David Gray: And Other Essays, Chiefly on Poetry (Google eBook)

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S. Low, son, and Marston, 1868 - Poetics - 318 pages
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Page 24 - And that which should accompany old age, As honour, love, obedience, troops of friends, I must not look to have ; but, in their stead, Curses, not loud but deep, mouth-honour, breath, Which the poor heart would fain deny, and dare not.
Page 25 - Here she was wont to go ! and here ! and here ! Just where those daisies, pinks, and violets grow : The world may find the Spring by following her ; For other print her airy steps ne'er left : Her treading would not bend a blade of grass, Or shake the downy blow-ball from his stalk ! But like the soft west-wind she shot along, And where she went the flowers took thickest root, As she had sowed them with her odorous foot...
Page 40 - Yet if we could scorn Hate, and pride, and fear: If we were things born Not to shed a tear, I know not how thy joy we ever should come near. Better than all measures Of delightful sound, Better than all treasures That in books are found, Thy skill to poet were, thou scorner of the ground! Teach me half the gladness That thy brain must know, Such harmonious madness From my lips would flow, The world should listen then, as I am listening now.
Page 43 - To interrupt, sidelong he works his way. As when a ship by skilful steersman wrought, Nigh river's mouth or foreland, where the wind Veers oft, as oft so steers, and shifts her sail, So varied he, and of his tortuous train Curled many a wanton wreath in sight of Eve, To lure her eye...
Page 321 - Finds comfort in himself and in his cause; And, while the mortal mist is gathering, draws His breath in confidence of Heaven's applause : This is the happy Warrior; this is He That every Man in arms should wish to be.
Page 326 - English Catalogue of Books : giving the date of publication of every book published from 1835 to 1863, in addition to the title, size, price, and publisher, in one alphabet. An entirely new work, combining the Copyrights of the " London Catalogue" and the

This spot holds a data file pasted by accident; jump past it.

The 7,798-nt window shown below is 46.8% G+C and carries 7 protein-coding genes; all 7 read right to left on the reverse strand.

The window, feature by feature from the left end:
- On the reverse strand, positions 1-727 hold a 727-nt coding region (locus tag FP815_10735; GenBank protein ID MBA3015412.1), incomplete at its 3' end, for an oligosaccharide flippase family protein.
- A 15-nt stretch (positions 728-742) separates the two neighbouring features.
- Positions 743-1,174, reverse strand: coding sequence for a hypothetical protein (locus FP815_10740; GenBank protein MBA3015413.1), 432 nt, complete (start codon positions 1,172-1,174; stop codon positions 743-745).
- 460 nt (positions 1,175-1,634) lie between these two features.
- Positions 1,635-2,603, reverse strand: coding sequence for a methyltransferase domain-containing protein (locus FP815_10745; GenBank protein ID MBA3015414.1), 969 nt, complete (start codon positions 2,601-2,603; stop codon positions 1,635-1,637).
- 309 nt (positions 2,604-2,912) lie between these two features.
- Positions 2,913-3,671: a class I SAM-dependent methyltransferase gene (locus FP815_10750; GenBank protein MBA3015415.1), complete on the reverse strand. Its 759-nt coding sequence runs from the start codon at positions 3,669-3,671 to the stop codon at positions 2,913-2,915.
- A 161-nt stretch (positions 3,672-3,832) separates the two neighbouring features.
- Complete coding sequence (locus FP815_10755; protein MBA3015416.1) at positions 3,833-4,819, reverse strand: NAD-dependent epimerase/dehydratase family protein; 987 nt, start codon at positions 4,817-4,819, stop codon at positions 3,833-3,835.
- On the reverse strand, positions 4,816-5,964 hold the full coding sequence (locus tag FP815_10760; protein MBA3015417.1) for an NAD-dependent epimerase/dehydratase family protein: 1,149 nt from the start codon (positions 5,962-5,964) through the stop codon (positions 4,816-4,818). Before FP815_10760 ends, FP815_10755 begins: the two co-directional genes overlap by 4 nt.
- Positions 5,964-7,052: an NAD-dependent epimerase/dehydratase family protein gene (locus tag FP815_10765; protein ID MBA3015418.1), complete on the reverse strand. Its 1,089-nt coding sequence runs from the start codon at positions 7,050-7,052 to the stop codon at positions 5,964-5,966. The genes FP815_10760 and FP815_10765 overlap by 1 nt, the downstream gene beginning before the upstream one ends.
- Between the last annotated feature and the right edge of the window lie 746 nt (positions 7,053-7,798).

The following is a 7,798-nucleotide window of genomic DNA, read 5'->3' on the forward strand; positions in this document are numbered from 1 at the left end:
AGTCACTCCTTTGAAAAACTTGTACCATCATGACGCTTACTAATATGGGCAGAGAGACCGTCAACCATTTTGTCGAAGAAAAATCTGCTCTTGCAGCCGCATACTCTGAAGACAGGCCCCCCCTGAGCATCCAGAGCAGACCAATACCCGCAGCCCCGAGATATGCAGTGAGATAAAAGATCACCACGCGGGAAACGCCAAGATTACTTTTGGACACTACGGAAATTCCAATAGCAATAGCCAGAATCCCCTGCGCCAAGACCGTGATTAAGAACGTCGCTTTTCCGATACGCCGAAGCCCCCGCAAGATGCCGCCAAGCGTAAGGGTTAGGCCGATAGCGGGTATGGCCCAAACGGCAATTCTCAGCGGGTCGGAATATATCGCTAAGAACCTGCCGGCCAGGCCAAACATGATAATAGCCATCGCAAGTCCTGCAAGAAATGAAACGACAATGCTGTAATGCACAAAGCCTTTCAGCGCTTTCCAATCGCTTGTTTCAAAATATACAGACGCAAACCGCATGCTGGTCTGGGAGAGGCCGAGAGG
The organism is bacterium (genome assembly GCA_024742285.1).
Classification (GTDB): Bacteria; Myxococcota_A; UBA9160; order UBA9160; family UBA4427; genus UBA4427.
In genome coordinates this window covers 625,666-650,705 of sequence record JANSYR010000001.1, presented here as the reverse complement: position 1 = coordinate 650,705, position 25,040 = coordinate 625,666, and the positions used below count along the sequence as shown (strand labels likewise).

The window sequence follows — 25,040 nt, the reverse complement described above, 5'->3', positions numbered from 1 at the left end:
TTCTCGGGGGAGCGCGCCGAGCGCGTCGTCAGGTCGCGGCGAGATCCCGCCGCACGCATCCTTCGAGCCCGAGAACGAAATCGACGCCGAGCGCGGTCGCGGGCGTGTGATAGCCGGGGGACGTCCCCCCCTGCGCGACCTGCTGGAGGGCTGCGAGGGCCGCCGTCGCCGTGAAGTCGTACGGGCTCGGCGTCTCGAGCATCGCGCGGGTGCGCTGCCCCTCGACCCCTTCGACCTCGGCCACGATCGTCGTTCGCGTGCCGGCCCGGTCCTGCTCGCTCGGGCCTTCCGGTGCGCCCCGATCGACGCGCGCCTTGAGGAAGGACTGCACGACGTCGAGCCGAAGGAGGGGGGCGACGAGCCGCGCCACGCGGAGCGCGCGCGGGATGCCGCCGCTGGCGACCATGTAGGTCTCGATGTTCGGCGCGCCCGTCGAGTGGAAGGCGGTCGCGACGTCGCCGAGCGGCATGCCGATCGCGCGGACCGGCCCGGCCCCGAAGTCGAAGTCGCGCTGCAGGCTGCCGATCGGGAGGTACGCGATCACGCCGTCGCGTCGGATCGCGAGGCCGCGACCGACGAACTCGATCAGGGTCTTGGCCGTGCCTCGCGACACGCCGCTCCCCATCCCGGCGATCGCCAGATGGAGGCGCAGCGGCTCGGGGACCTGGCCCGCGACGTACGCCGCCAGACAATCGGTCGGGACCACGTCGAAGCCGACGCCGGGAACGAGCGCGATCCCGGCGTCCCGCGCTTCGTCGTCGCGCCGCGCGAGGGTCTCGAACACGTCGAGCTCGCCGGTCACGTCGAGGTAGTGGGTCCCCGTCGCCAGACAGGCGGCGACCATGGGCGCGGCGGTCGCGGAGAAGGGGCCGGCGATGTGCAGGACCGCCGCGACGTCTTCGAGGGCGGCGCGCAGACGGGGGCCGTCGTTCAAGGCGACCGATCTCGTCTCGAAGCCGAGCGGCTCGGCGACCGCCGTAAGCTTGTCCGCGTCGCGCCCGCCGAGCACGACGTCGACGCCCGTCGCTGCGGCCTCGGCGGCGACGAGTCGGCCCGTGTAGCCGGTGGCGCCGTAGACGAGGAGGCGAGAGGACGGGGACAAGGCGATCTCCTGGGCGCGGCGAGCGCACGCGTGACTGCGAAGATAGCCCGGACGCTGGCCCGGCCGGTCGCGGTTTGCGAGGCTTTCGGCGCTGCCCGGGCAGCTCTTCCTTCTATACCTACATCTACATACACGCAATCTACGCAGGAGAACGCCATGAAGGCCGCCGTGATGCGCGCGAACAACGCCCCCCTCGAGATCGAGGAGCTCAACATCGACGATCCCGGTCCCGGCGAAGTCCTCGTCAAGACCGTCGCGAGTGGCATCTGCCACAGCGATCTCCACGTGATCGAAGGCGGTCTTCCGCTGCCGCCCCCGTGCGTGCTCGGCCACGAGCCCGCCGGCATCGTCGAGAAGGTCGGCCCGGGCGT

Page 29 - For I have learned To look on Nature, not as in the hour Of thoughtless youth; but hearing oftentimes The still sad music of Humanity! Not harsh, nor grating, though of ample power To chasten and subdue! And I have felt A Presence that disturbs me with the joy Of elevated thoughts! a sense sublime Of something far more deeply interfused; Whose dwelling is the light of setting suns, And the round ocean, and the living air, And the blue sky, and in the mind of Man...
Page 30 - When, as becomes a man who would prepare For such an arduous work, I through myself Make rigorous inquisition, the report Is often cheering ; for I neither seem To lack that first great gift, the vital soul, Nor general Truths, which are themselves a sort / ' Of Elements and Agents, Under-powers, Subordinate helpers of the living mind...
Page 324 - Daily News. Varia : Readings from Rare Books. Reprinted, by permission, from the Saturday Review^ Spectator^ &c. "The books discussed in this volume are no less valuable than they are rare, and the compiler is entitled to the gratitude of the public. Observer. The Silent Hour : Essays, Original and Selected. By the Author of "The Gentle Life.
Page 326 - Publishers' Circular (The), and General Record of British and Foreign Literature ; giving a transcript of the title-page of every work published in Great Britain, and every work of interest published abroad, with lists of all the publishing houses. Published regularly on the ist and isth of every Month, and forwarded post free to all parts of the world on payment of 8s.

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